Purification of foot-and-mouth disease virus by heparin as ligand for certain strains by Ping Du; Shiqi Sun; Jinjie Dong; Xiaoying Zhi; Yanyan Chang; Zhidong Teng; Huichen Guo; Zaixin Liu (16-23).
The goal of this project was to develop an easily operable and scalable process for the recovery and purification of foot-and-mouth disease virus (FMDV) from cell culture. Heparin resins HipTrap Heparin HP and AF-Heparin HC-650 were utilized to purify FMDV O/HN/CHA/93. Results showed that the purity of AF-Heparin HC-650 was ideal. Then, the O/HN/CHA/93, O/Tibet/CHA/99, Asia I/HN/06, and A/CHA/HB/2009 strains were purified by AF-Heparin HC-650. Their affinity/virus recoveries were approximately 51.2%/45.8%, 71.5%/70.9%, 96.4%/73.5, and 59.5%/42.1%, respectively. During a stepwise elution strategy, the viral particles were mainly eluted at 300 mM ionic strength peaks. The heparin affinity chromatography process removed more than 94% of cellular and medium proteins. Anion exchange resin Capto Q captured four FMD virus particles; 40% of binding proteins and 80%–90% of viral particles were eluted at 450 mM NaCl. Moreover, ionic strength varied from 30 to 450 mM had no effect on the immunity to FMDV. The results revealed that heparin sulfate may be the main receptor for CHA/99 strain attachment-susceptible cells. Heparin affinity chromatography can reach perfect results, especially when used as a ligand of the virus. Anion exchange is useful only as previous step for further purification.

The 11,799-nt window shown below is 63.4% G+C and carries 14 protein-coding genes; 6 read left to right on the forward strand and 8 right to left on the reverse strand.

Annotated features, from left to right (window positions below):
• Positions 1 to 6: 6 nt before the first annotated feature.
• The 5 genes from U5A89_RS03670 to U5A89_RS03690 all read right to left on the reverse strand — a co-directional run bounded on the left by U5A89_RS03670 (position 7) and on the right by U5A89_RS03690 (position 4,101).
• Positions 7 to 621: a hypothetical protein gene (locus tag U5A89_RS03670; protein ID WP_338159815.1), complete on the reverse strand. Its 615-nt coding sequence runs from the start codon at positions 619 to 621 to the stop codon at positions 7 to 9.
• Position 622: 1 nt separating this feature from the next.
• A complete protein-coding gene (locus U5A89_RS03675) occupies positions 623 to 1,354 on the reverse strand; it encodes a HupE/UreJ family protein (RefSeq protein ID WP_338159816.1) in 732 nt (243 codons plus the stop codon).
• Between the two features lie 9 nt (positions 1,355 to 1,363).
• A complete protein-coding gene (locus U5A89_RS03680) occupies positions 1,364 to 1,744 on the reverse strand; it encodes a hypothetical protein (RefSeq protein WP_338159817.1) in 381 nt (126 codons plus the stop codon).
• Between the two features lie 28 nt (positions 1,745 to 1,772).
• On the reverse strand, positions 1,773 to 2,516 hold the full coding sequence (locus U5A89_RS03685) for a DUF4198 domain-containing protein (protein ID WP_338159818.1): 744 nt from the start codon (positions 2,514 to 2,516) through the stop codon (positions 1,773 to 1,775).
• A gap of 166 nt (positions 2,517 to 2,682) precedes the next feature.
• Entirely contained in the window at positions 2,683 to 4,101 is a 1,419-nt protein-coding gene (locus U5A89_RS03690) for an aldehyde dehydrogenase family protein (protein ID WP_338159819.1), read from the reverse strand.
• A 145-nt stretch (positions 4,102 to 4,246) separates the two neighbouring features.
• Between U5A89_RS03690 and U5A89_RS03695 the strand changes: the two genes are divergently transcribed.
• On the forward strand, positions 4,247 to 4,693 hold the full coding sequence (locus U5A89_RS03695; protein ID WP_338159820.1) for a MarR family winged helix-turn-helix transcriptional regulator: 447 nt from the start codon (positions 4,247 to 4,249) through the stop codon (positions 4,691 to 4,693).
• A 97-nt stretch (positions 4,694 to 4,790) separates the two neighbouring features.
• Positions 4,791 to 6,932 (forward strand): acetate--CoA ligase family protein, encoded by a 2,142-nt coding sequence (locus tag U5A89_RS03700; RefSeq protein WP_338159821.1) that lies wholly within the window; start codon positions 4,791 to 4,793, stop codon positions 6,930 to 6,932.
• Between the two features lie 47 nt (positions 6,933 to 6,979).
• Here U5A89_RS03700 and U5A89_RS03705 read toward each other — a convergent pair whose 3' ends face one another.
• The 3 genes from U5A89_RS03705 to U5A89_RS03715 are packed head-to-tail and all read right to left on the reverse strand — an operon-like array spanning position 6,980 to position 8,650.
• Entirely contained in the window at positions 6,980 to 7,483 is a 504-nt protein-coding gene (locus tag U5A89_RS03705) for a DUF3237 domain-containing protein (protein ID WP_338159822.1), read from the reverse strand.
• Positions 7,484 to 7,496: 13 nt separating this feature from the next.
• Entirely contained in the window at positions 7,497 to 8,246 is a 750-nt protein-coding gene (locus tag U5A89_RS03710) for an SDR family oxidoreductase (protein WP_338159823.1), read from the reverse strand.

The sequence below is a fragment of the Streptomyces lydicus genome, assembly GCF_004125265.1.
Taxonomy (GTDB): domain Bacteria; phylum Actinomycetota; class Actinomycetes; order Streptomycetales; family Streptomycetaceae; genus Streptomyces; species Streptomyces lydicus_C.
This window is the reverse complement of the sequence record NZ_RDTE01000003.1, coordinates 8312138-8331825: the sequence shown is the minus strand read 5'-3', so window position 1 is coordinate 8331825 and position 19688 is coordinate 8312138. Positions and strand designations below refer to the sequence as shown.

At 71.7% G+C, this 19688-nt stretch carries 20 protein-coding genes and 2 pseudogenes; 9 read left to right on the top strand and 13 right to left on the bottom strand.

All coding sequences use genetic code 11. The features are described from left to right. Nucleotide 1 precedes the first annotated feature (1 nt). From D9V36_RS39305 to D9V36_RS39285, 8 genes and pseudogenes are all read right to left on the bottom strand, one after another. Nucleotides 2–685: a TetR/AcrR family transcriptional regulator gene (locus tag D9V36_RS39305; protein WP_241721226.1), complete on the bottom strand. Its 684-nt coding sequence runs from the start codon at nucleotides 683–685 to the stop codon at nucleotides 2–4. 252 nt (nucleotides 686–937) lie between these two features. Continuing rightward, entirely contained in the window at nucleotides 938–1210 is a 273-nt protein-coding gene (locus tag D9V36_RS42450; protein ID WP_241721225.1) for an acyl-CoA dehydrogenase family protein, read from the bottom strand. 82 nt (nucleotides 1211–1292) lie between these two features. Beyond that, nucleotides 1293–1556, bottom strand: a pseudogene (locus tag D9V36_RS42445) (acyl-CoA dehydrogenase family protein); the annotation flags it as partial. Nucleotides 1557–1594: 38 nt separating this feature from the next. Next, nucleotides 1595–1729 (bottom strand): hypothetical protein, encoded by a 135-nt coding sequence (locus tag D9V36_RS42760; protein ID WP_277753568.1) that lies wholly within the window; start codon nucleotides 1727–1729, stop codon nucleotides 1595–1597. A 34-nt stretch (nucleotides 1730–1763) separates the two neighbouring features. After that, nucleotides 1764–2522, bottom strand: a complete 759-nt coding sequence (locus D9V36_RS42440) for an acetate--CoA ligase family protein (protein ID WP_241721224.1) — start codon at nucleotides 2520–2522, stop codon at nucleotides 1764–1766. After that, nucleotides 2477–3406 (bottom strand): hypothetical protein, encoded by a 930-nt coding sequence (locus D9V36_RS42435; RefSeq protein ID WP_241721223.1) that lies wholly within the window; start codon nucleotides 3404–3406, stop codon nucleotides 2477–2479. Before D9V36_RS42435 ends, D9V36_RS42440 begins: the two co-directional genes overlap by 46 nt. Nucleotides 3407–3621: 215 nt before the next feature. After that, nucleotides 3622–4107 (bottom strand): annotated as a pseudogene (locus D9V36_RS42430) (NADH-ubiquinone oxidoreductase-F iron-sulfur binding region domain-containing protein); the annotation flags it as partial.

Keywords: Foot-and-mouth disease virus; Heparin affinity chromatography; Anion exchange; Virus purification;